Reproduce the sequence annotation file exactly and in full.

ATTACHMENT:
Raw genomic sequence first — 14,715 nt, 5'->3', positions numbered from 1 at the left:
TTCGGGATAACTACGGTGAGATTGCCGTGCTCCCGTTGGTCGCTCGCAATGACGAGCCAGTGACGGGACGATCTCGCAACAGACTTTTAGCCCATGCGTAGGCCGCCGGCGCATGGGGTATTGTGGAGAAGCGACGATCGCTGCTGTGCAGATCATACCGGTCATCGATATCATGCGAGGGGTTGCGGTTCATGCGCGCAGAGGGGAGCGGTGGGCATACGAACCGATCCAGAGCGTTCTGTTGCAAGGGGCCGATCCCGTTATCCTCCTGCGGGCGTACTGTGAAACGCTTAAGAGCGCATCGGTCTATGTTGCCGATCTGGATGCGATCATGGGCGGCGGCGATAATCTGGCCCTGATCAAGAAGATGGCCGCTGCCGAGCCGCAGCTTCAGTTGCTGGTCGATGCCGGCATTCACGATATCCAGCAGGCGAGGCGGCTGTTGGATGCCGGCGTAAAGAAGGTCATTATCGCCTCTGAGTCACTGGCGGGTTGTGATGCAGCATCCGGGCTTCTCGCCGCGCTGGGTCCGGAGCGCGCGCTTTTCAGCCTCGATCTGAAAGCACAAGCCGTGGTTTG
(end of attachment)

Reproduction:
Raw genomic sequence first — 14,715 nt, 5'->3', positions numbered from 1 at the left:
TTCGGGATAACTACGGTGAGATTGCCGTGCTCCCGTTGGTCGCTCGCAATGACGAGCCAGTGACGGGACGATCTCGCAACAGACTTTTAGCCCATGCGTAGGCCGCCGGCGCATGGGGTATTGTGGAGAAGCGACGATCGCTGCTGTGCAGATCATACCGGTCATCGATATCATGCGAGGGGTTGCGGTTCATGCGCGCAGAGGGGAGCGGTGGGCATACGAACCGATCCAGAGCGTTCTGTTGCAAGGGGCCGATCCCGTTATCCTCCTGCGGGCGTACTGTGAAACGCTTAAGAGCGCATCGGTCTATGTTGCCGATCTGGATGCGATCATGGGCGGCGGCGATAATCTGGCCCTGATCAAGAAGATGGCCGCTGCCGAGCCGCAGCTTCAGTTGCTGGTCGATGCCGGCATTCACGATATCCAGCAGGCGAGGCGGCTGTTGGATGCCGGCGTAAAGAAGGTCATTATCGCCTCTGAGTCACTGGCGGGTTGTGATGCAGCATCCGGGCTTCTCGCCGCGCTGGGTCCGGAGCGCGCGCTTTTCAGCCTCGATCTGAAAGCACAAGCCGTGGTTTG